Correct Mr Stephenson – Old and Sad cannot be compared to its predecessors.

    But Al is correct also – labour do not lead the coalition; polls show it about 46 – 41 is to the coalition at moment.
    And over on an analysis shows labour are relying on figures showing their poll numbers contain a lot from those who never actually vote.

    We have a coalition govt, and plays on words like from Steve E do not change that.
    I suspect that by 2015 the electorate will quite like that.

  • Paddy

    Well, let’s hope the Tories get their act together and learn to play as dirty as the Labour party.

    That together with with the boundary changes will make sure Labour stay out of power for good.

  • Simon Stephenson

    David Lindsay : 7.19pm

    As far as I can see, Oldham East and Saddleworth was a newly-formed seat for the 1997 election, and has returned Labour members on each occasion it has been called upon to vote. Which by my reckoning shows that both Al and you are wrong in your assertions.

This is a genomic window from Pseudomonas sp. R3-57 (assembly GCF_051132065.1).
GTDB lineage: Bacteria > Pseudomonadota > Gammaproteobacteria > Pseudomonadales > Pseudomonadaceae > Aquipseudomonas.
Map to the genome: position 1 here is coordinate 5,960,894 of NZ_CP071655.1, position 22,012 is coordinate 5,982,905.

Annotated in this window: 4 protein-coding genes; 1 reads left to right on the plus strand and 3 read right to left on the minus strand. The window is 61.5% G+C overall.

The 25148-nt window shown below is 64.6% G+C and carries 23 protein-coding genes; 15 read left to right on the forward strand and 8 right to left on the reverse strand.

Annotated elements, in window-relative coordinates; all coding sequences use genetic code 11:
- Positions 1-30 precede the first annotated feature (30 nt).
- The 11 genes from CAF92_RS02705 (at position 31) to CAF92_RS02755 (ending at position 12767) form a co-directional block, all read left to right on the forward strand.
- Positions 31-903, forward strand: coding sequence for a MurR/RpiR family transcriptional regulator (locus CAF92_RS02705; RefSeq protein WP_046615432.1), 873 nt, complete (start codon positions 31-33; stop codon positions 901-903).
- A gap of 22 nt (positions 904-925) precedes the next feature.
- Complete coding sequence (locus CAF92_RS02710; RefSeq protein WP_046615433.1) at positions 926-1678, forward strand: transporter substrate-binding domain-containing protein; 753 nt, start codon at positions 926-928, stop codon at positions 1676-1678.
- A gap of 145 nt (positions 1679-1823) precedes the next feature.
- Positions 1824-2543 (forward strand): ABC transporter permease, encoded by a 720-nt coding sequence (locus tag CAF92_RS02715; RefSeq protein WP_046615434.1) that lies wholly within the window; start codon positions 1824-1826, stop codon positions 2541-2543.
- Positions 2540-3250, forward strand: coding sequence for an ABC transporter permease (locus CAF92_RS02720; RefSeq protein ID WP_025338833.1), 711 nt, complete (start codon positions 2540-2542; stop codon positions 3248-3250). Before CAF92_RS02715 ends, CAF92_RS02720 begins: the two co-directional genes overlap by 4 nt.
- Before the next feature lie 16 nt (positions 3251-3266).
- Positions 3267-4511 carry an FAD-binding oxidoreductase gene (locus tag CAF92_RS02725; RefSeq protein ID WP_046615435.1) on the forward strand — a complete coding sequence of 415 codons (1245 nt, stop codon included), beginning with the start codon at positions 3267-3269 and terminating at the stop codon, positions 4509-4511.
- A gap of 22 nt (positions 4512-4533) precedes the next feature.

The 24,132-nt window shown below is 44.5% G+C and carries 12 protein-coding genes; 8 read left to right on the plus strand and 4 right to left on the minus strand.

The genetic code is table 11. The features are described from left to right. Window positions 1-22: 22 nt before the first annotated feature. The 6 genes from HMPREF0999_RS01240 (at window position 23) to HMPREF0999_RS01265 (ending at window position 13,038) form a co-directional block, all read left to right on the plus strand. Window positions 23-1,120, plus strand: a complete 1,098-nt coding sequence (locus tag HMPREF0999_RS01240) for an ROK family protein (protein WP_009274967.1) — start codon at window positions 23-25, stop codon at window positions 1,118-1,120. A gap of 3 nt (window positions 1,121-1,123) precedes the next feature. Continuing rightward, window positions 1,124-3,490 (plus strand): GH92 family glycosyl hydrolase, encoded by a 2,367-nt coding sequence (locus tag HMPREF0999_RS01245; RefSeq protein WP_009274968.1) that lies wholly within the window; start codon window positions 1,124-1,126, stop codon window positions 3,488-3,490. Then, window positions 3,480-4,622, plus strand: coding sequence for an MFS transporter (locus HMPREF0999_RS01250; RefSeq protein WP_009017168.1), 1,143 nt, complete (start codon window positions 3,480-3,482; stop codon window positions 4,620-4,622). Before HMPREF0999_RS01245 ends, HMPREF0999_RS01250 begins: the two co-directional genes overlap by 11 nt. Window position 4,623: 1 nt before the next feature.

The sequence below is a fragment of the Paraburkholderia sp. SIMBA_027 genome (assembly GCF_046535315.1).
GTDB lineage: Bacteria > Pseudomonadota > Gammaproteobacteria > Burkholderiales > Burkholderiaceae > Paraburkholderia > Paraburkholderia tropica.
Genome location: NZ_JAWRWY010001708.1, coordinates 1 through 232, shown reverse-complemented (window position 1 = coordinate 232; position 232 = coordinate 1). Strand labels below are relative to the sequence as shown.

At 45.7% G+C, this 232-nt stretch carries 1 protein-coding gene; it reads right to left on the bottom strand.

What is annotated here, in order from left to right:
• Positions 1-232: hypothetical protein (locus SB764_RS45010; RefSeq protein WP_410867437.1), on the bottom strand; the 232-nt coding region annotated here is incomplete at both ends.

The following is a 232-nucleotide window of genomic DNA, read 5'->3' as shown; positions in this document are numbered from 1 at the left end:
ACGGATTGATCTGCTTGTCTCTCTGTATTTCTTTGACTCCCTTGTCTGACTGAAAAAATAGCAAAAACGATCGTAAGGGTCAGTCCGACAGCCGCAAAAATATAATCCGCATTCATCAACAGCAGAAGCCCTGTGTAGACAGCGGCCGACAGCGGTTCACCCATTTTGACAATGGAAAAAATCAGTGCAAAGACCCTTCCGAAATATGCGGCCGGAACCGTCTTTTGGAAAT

• Bernard Wright

    How many more politicians will be sent to jail for abusing their expense sheet

  • Bernard Wright

    Why are poliicians so inefficient?

  • hilton

    Kind of weird question when you consider that none of the three major parties has an overall majority. Cameron whilst being able to hoodwink the Lib-Dems into joining him in his love nest,the reality is that the Conservatives do not have the support, faith or trust of the British public.

    So it should come as no surprise that Labour are being are back on the tail of their two opponents.Far to many policies of this govement seem to being written on the back of a fag packet without being thought through.

    A goverment of any kind has to realise that its agenda is to serve the people for the future not just to carry tommorows headlines.

  • David Lindsay

    “This age-old North of England safe labour seat”? AI, it was a three-way marginal until this week, and in the last 20 years it has had MPs from all three parties. Have you even been to the North of England?

  • raymond jones

    of course Laboure is back,they employed over
    7 million.Who didn’t earn any proffits.All paid for by tax payer.Cameron has got no proper jobs to offer,because thatcher sabotaged them or gave them all away.

  • Rhoda Klapp

    Erica, Martin is teaching the next generation of political journalists too, you will be delighted to hear. No doubt teaching them the techniques of stretching today’s event, any event, into a farrago of speculation about the mid-term future which will in fact be determined by a whole lot of other events yet to come.

  • Erica Blair